ActEarly: Holme Wood – Using Data Science to Improve Public Outcomes 

In January 2020, data scientists, community practitioners, service providers, and policy makers came together for an Alan Turing Institute-sponsored workshop: Improving Lives Through Place-Based Urban Analytics. The focus of the workshop was on Holme Wood, one of the most deprived communities in Bradford (and the country), and the goal  identify Holme Wood’s most pressing challenges, then narrow those down to topics that can be explored via data science.  

Out of that workshop came 5 priority areas: (1) Exclusions, Children Not in School, and Crime; (2) Healthy Choices, Healthy Lives; (3) The Impact of Poor Mental Health on Individuals, the Community & Services; (4) Pride, Aspirations, Role Models and Careers; (5) Adverse Childhood Experiences 

The Alan Turing Institute generously funded what has now become the ActEarly: Holme Wood project, in order to improve the lives of people through the application of data science. 
Data scientists from the Turing Institute, Leeds Institute of Data Analytics, and Regional Universities have been linked to one or more of the project areas, to analyse relevant public datasets and identify patterns and issues.Three data projects launched in October 2020, and 3 more will begin in April 2021.

The October-start projects are:

Mental Health
Project Lead: Prof Mark Mon-Williams
LIDA Data Intern: Maike Gatzlaff

Mental health issues are prevalent within the Bradford District, with a mental ill health epidemic affecting many children and young people (CYP). This project aims to improve gaps in mental health provisions available to the Bradford District and Holme Wood by: (i) mapping mental health inequalities and service accessibility and (ii) interrogating datasets (e.g. the Avon Longitudinal Study of Parents and Children and Born in Bradford) to better understand factors (e.g. alcohol and drug use) that influence mental health in CYP. Interactive maps will be used to aid in communication with policymakers, service providers, and local residents. The goal is to enable evidence-based policymaking and use data science to inform possible interventions.

Life Choices, Pride, & Aspirations
Project Leads: Dr. George Aivaliotis, Dr. Lanpeng Ji
LIDA Data Intern: Paul Truman

Everyone has decisions in their life, which are influenced by environment (family, friends and wider), and in particular role models and success stories. This project will model crucial life decisions taken, with a particular focus on education, childhood influences, and the transition from primary to secondary school on the Holme Wood estate. The project will provide tools for stakeholders to better understand how key decisions are made and inform related interventions for improving choices.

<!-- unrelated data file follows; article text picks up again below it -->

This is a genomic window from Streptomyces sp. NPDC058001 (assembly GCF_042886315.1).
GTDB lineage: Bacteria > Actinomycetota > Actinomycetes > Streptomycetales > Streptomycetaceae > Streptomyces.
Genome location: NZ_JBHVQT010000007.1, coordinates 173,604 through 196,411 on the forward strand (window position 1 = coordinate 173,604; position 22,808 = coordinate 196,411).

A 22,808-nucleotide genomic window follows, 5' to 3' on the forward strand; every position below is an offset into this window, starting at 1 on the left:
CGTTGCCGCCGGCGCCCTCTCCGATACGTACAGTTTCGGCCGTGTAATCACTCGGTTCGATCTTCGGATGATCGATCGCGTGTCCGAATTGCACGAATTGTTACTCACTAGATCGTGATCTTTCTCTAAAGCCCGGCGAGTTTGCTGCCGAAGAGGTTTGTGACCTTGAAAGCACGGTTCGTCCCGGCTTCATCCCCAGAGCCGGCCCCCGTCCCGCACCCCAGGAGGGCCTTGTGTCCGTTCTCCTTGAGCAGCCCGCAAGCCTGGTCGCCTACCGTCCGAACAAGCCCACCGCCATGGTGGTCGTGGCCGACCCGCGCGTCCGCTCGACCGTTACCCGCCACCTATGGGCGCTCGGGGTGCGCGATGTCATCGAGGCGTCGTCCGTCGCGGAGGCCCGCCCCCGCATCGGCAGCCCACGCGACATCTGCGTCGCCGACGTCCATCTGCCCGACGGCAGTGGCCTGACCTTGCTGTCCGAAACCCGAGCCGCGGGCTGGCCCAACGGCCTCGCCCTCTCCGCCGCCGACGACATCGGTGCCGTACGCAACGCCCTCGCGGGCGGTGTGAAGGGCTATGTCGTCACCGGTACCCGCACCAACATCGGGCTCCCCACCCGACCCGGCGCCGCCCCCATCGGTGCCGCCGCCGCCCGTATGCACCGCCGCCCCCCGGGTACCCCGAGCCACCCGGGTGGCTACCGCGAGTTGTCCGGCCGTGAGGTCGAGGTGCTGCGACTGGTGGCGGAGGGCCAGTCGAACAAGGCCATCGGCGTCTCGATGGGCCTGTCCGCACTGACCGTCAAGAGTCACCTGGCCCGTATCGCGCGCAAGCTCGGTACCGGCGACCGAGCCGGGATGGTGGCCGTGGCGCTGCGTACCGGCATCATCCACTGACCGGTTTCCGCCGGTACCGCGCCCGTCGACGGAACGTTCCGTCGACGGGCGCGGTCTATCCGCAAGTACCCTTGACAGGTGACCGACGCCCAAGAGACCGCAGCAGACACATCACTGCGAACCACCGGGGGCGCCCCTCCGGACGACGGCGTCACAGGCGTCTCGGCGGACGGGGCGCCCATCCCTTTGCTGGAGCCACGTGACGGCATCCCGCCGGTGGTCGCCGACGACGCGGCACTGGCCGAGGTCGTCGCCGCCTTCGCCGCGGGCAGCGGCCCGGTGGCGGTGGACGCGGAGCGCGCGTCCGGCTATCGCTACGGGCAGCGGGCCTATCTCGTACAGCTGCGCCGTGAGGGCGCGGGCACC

Healthy Choices, Healthy Lives
Project Lead: Dr. Michelle Morris
LIDA Data Intern: Tom Albone

Consumption of unhealthy food often leads to poor health outcomes, such as obesity and heart disease. This project aims to understand the barriers to and/or drivers of accessing affordable and healthy food in Holme Wood through: (i) mapping and spatial analysis of the local food and activity environment; (ii) identifying barriers to accessibility and using this to model the optimal location for fresh food outlets; (iii) comparison of Holme Wood with other areas; (iv) development of an interactive tool for local policy makers and community organisations; and (v) engagement with the local community to promote empowerment with intervention strategies.

 

Community Engagement

Existing datasets are essential to the project, but equally important is community input. Community engagement activities and data collection will be conducted to better understand topics from a community perspective. These activities will be enabled through support from Bradford For Everyone, which has funded a community engagement officer, Lauren Batty, Director of Holme Wood-based organization OutLoud. 

Data scientists will also model the data they analyse in a publicly accessible way, so that community members, practitioners, and policy makers can manipulate, learn from, and test predictions with it. Leaders of the project hope to encourage citizen science through community spaces in Holme Wood – to show policy makers, practitioners and members of the public the power and potential of data science. As part of making data publicly accessible, artists-in-residence have been commissioned from Immersive Networks, to create virtual reality applications with interactive data for each of the projects. 

Throughout the data process and ongoing conversations with the community, the plan is to develop data-informed, publicly shaped action research projects for each priority area. The research projects will aim not to create new services, but to more effectively align and target frontline services, to empower community members to take ownership of issues. 

Ultimately, ActEarly leaders hope to learn from the Holme Wood project, to establish a unique process of using data analytics to inform public services and policy. This process has potential to be replicated and adapted, to drive positive change not only in Bradford, but countrywide.  

 

For more information on the ActEarly: Holme Wood Project, please contact Mallory Morehead (mallory.morehead@bthft.nhs.uk).